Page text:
As Time Goes By (song)

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For the 1999 J-pop song, see Hiroko Shimabukuro.
"As Time Goes By"
from the musical Everybody's Welcome
Written by Herman Hupfeld
Published 1931
Written 1931
Original artist Frances Williams
Recorded by Rudy Vallée, Binnie Hale, Dooley Wilson, Billie Holiday, Johnnie Ray, Engelbert Humperdinck, Bing Crosby, Perry Como, Frank Sinatra, Louis Armstrong, Tony Bennett, Julie London, Jimmy Durante, Chet Baker, Sammy Davis, Jr., Willie Nelson, Vera Lynn, Andy Williams, Ibrahim Ferrer
As Time Goes By, performed by Beachcomber on alto sax

"As Time Goes By" is a song written by Herman Hupfeld in 1931. It became most famous in 1942 when it was sung by the character Sam (Dooley Wilson) in the movie Casablanca. The song was voted No. 2 on the AFI's 100 Years...100 Songs special, commemorating the best songs in film. It has been used as a fanfare for Warner Bros. Pictures since 1999 and was the title and theme song of the 1990s British comedy series As Time Goes By.

History[edit]

Herman Hupfeld wrote "As Time Goes By" for the 1931 Broadway musical Everybody's Welcome. In the original show, it was sung by Frances Williams. It was recorded that year by several artists, including Rudy Vallée and Binnie Hale, as well as orchestra recordings by Jacques Renard and Fred Rich. In terms of popularity at the time, it was a modest hit.

The song was re-introduced in 1942 in the film Casablanca, sung by Dooley Wilson accompanied by pianist Elliot Carpenter[1] and heard throughout the film as a leitmotif.[2] Wilson was unable to record his version of the song at the time due to the 1942–44 musicians' strike, leading Brunswick to reissue the Jacques Renard's 1931 recording, as well as Victor to re-issue Vallée's 1931 recording and giving Vallee a number one hit in 1942.[3][4]

The famous opening line, "You must remember this...", is actually the start of the chorus as the song was originally written and performed. Wilson did not sing the preceding verse in Casablanca, however, and most subsequent recordings have followed the film's lead in omitting it, leading to its being virtually unknown to most listeners.

Along with the AFI listing,[5] National Public Radio included it in its NPR 100, a 1999 list of the most important American musical works of the 20th century as compiled by NPR's music editors.[6]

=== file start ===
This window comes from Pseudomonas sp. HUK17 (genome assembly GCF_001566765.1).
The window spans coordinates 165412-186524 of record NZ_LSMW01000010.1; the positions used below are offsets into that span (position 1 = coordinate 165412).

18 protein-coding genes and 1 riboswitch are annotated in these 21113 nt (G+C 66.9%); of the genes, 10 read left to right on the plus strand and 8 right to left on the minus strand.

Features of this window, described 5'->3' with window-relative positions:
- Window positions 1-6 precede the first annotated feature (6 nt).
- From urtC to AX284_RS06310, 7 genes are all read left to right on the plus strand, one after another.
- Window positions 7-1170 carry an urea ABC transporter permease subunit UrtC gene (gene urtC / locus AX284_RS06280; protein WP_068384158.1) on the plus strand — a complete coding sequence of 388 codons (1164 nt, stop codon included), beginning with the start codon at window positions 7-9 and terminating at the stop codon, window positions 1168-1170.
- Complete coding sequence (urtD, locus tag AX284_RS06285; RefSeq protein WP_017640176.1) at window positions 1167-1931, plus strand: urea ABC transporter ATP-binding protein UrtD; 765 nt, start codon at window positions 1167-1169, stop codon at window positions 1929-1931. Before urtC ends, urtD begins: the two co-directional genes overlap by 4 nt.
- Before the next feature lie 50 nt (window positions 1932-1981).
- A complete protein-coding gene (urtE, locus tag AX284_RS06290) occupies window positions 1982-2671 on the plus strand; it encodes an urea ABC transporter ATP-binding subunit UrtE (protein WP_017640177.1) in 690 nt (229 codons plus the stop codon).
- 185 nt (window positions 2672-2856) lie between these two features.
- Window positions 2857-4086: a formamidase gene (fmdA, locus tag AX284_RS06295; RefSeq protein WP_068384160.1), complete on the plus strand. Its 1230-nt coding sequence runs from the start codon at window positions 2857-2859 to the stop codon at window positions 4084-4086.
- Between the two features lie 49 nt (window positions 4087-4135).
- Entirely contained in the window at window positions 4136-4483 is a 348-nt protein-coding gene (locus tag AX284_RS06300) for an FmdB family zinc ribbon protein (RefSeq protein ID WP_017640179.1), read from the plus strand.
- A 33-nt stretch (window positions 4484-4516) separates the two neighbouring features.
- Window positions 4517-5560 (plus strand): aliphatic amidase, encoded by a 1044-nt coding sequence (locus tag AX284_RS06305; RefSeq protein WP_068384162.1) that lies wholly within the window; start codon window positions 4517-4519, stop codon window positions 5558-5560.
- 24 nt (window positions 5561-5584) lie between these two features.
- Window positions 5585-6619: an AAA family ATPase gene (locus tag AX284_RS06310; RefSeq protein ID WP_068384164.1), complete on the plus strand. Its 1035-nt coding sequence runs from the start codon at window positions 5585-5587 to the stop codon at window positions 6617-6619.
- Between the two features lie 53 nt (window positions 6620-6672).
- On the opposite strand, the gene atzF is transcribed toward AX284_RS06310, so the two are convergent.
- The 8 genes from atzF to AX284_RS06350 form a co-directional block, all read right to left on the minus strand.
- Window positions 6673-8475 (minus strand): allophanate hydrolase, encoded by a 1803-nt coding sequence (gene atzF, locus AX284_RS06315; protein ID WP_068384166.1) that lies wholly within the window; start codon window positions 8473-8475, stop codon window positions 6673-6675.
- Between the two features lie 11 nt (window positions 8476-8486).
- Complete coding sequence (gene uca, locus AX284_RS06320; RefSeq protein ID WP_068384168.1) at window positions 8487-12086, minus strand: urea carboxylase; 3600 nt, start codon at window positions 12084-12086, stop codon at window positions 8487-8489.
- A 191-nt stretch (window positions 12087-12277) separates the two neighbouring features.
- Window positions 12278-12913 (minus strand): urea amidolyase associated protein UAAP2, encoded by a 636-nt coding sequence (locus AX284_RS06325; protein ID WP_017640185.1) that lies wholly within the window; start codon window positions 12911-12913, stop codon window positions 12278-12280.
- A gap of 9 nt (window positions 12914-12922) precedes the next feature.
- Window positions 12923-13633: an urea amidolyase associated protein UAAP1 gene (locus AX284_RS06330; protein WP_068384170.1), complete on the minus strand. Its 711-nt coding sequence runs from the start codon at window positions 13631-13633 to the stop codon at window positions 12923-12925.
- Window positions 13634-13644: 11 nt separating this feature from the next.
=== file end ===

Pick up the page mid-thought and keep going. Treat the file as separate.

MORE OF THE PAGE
Hupfeld lived his whole life in Montclair, New Jersey, and spent many hours at a tavern built in 1922 on Valley Road, which was then part of Upper Montclair and is now the Valley Regency. Hupfeld spent many hours at the piano and wrote several of his songs in this tavern, once known as the Robin Hood Inn. A plaque on the second floor of the Valley Regency Catering Facility in Clifton, New Jersey, commemorates the song.

Versions[edit]

The song has been performed by many artists, including Billie Holiday, Petula Clark, Johnnie Ray, Engelbert Humperdinck, Bing Crosby, Perry Como, Frank Sinatra, Tiny Tim, Harry Nilsson, Louis Armstrong, Julio Iglesias, Johnny Nash (#43 on Billboard pop chart, 1959), Carly Simon, Tony Bennett, Arielle Dombasle, Jane Monheit, Julie London, Rod Stewart, Jimmy Durante, Chet Baker, Gal Costa, Sammy Davis, Jr., Bryan Ferry, Willie Nelson, Vera Lynn, Andy Williams, Barry White, The Duprees, ZZ Top, Amanda Lear, Widespread Panic, Wang Leehom, George Sanders, Mina, Lynda Carter, Johnny Mathis, George Burns,Al Hirt.[7] Notable versions include:

Trivia[edit]

  • It inspired the title of the first memoir of Beatles publicist Derek Taylor published by Sphere Books in 1973.[9]
  • It is the source of the title of the 1990s British comedy series As Time Goes By, and a recording by Joe Fagin was used as the show's theme song.[10]
  • Warner Bros., the studio that produced Casablanca, has included the chorus to the song in the opening to its films since the 1999 release of Message in a Bottle, when it celebrated its 75th anniversary. A shorter version was later added to the closing logo for productions of Warner's television unit.
  • The track is played in a glockenspiel (which was put up by his father in a Bogart-Trenchcoat) in the year 1958 to the baby John Winchester in the season 8 episode of Supernatural (U.S. TV series) called "As Time Goes By".

References[edit]

  1. ^ Buhler, James; Caryl Flinn; David Neumeyer (2000). Music and cinema. Wesleyan University Press. p. 174. ISBN 978-0-8195-6411-5. 
  2. ^ Zinsser, William (2000). Easy to Remember: The Great American Songwriters and Their Songs. Jaffrey, New Hampshire: David R. Godine. p. 165. ISBN 1-56792-325-9. 
  3. ^ Jasen, David A. (2003). Tin Pan Alley: an encyclopedia of the golden age of American song. New York: Taylor & Francis. p. 216. ISBN 0-415-93877-5. 
  4. ^ Gilliland, John (1994). Pop Chronicles the 40s: The Lively Story of Pop Music in the 40s (audiobook). ISBN 978-1-55935-147-8. OCLC 31611854.  Tape 1, side A.
  5. ^ "AFI's 100 Years...100 Songs". Retrieved 2010-10-06. 
  6. ^ "NPR's 100". Archived from the original on December 24, 2009. Retrieved 2009-12-30. 
  7. ^ Al Hirt, Trumpet and Strings, and Sylvester McCoy's Doctor Who. Retrieved April 8, 2013.
  8. ^ "Hibbing Hi Times January 23, 1959". Retrieved 2010-04-25. 
  9. ^ "Derek Taylor Portfolio". The Internet Beatles Album. Retrieved June 21, 2012.
  10. ^ "As Time Goes By Crew List". Archived from the original on March 22, 2008. Retrieved 2008-02-12.